Port of Tauranga will have priority rail slots at the Ruakura facility with Port Ruakura LP providing the infrastructure including a rail siding, hardstand and cargo storage.
Waikato-based importers and exporters will have direct access to international shipping services at Tauranga.
The 480-hectare Ruakura estate has 192 hectares earmarked for logistics and industrial uses and the planned 30 hectare inland port.
Tainui Group Holdings chief executive Chris Joblin said the initial 30-year agreement is a key step toward unlocking the economic golden triangle of Auckland, Hamilton and Tauranga for importers and exporters.
“The agreement will see Port of Tauranga trains initially call at Ruakura four times daily and this is likely to grow,” Joblin said. “This service will underpin the significant supply chain savings we have been modelling with prospective customers and tenants of Ruakura.”
About half of all freight volumes in New Zealand occur in the golden triangle and container volumes are forecast to grow 60 per cent by 2042. Tauranga handles the biggest container ships to visit New Zealand.
KiwiRail operates up to 86 trains per week between MetroPort Auckland and Tauranga, hauling up to 9000 twenty-foot equivalent units and the route has unused capacity.
KiwiRail CEO Greg Miller says the upper North Island is a key growth region for KiwiRail and the country.
“This is another example of the supply chain collaborating with KiwiRail to design and deliver rail infrastructure to better connect New Zealand,” Miller said.
Development of the Ruakura Inland Port is scheduled after the completion of the Hamilton section of the Waikato Expressway in 2021.
Increased tonnage to meet rising coastal and international transhipment demand
New Zealand – Pacifica Shipping today confirmed that it has acquired a larger 1700 teu vessel for deployment on its premium coastal shipping service in New Zealand. The MV Moana Chief – which is expected to commence operations formally in September 2019 – will meet growing domestic and international transhipping cargo demand. Pacifica was acquired by The China Navigation Company (CNCo) – parent of Swire Shipping – in 2014.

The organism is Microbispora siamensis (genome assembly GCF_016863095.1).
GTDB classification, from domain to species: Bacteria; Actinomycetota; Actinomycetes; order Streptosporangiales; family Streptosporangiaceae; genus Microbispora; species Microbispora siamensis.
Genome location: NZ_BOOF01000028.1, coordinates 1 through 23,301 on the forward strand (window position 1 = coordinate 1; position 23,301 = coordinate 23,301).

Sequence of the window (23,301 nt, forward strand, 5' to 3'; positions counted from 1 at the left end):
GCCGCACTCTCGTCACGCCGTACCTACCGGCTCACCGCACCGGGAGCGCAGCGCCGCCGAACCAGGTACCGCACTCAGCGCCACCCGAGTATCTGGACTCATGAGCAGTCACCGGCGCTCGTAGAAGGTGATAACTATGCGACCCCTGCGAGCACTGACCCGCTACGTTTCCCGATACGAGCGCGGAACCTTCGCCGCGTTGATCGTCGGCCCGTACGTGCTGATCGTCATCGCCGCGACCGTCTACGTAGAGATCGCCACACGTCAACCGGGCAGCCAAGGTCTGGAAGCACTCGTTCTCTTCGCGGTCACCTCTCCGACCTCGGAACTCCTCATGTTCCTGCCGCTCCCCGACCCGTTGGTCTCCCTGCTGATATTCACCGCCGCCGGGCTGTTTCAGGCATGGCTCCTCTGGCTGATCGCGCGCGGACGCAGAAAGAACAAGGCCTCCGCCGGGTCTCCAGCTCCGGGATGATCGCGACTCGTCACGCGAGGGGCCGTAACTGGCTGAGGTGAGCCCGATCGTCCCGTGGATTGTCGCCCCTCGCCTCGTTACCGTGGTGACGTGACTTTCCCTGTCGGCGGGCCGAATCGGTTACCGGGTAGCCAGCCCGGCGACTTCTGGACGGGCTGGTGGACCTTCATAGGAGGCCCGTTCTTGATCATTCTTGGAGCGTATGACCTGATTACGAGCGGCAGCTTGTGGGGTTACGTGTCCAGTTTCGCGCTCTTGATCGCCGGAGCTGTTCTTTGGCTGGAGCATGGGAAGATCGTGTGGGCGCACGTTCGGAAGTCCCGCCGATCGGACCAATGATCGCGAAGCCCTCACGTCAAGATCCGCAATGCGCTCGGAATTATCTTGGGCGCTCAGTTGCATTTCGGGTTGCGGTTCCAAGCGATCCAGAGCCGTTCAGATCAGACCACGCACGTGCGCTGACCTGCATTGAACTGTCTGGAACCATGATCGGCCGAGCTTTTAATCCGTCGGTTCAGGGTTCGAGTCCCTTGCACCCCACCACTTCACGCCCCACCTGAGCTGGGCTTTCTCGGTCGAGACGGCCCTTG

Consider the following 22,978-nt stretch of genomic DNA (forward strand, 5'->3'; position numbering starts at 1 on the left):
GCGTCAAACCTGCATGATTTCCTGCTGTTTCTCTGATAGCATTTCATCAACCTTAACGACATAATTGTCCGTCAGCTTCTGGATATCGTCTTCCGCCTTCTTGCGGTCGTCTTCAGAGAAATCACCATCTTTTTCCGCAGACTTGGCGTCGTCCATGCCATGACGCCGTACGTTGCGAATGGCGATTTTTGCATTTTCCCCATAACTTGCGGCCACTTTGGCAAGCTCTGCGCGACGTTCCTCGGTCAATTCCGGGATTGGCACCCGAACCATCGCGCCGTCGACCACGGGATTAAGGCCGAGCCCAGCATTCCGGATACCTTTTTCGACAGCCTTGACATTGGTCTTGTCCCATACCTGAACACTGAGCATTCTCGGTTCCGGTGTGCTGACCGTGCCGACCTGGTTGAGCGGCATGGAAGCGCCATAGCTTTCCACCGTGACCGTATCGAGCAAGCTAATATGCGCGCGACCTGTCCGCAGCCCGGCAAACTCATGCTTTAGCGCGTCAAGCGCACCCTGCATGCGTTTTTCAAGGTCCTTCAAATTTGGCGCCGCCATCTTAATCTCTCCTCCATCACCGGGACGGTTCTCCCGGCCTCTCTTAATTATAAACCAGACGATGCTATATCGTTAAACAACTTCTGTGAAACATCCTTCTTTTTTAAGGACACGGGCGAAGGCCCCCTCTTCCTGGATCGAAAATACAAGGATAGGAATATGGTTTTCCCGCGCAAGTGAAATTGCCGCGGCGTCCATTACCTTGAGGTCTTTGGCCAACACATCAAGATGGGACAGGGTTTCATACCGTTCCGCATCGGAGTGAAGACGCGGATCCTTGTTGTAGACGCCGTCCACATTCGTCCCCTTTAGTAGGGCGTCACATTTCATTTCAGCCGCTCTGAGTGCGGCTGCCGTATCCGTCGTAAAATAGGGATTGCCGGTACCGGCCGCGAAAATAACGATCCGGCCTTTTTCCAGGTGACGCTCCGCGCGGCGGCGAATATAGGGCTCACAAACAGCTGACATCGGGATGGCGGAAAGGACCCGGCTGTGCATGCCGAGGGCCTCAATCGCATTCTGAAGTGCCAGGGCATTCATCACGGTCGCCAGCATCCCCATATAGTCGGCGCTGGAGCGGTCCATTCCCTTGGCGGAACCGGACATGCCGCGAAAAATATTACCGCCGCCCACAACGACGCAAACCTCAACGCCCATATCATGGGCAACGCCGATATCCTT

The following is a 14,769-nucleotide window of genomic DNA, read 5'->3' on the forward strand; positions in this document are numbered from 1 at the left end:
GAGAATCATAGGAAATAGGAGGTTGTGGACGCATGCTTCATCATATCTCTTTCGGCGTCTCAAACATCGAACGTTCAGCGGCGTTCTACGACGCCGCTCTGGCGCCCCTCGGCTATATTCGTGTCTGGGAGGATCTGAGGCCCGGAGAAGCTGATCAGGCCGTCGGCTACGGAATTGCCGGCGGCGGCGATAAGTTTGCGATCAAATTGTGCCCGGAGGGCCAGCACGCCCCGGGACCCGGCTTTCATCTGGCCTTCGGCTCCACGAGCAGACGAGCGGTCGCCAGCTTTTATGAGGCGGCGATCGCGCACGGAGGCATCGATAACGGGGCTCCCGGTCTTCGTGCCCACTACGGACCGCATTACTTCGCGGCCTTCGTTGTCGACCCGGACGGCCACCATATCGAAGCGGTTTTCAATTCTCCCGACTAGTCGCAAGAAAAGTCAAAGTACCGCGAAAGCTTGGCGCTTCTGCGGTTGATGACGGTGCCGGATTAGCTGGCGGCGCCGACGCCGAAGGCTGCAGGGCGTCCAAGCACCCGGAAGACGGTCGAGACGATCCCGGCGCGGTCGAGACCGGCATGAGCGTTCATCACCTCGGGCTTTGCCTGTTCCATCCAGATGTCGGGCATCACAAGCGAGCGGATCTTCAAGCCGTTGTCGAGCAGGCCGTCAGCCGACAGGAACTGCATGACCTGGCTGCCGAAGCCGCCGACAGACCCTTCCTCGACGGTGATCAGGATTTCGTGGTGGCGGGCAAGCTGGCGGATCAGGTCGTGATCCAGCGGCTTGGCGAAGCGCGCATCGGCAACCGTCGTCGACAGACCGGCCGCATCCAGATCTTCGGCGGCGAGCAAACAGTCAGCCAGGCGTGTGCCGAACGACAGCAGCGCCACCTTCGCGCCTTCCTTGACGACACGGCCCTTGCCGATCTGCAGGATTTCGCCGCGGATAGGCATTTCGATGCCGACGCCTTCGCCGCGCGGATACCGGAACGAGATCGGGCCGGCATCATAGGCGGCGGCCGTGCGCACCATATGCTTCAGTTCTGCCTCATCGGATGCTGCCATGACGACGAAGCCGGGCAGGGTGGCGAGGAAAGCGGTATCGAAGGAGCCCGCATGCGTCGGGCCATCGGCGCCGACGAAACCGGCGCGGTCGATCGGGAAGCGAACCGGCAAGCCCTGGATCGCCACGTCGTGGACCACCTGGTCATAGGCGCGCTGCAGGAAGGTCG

Swire has been a long-term and active participant in New Zealand’s maritime and transport industry. The first Swire vessel called to New Zealand some 130 years ago. Today, Swire Shipping and Swire Bulk currently operate multiple liner and bulk vessels per month, connecting New Zealand to Australia, Asia, North America, Papua New Guinea, Pacific Islands and the rest of the world. For more information, please visit https://www.swirecnco.com
Brodie Stevens, Country Manager, Swire New Zealand, said: “With the acquisition and an increase in tonnage from 1,100 to 1,700 teu, we strongly believe Pacifica will be in a good position to meet rising domestic cargo and transhipment demand. We want to expand the range of valuable domestic transport solutions currently already provided by Pacifica, and this will enable us to do so. Coastal shipping in New Zealand continues to play an important part in the country’s domestic economy. It is also highly complementary with road and rail networks.”
According to a report by Deloitte in 2016, 236 million tonnes of freight are moved within New Zealand annually. The size of container ships has been increasing. Coastal shipping will continue to play a role in reducing greenhouse gas emissions per container, and will also be a factor in New Zealand manufacturers’ decarbonisation of their supply chains.
Additionally, New Zealand’s domestic freight volumes are forecast to more than double by 2040, as stated in The National Freight Demand Study 2008, and confirmed again in the NFDS update, completed in 2014 – “Even with massive investment in land transport this increase could not be accommodated by road and rail alone. By growing coastal shipping, New Zealand can take a load off the other transport modes and contribute to a more efficient land transport network. By comparison, in Japan, a country with a similar geography, more than 30% of freight is carried by sea.”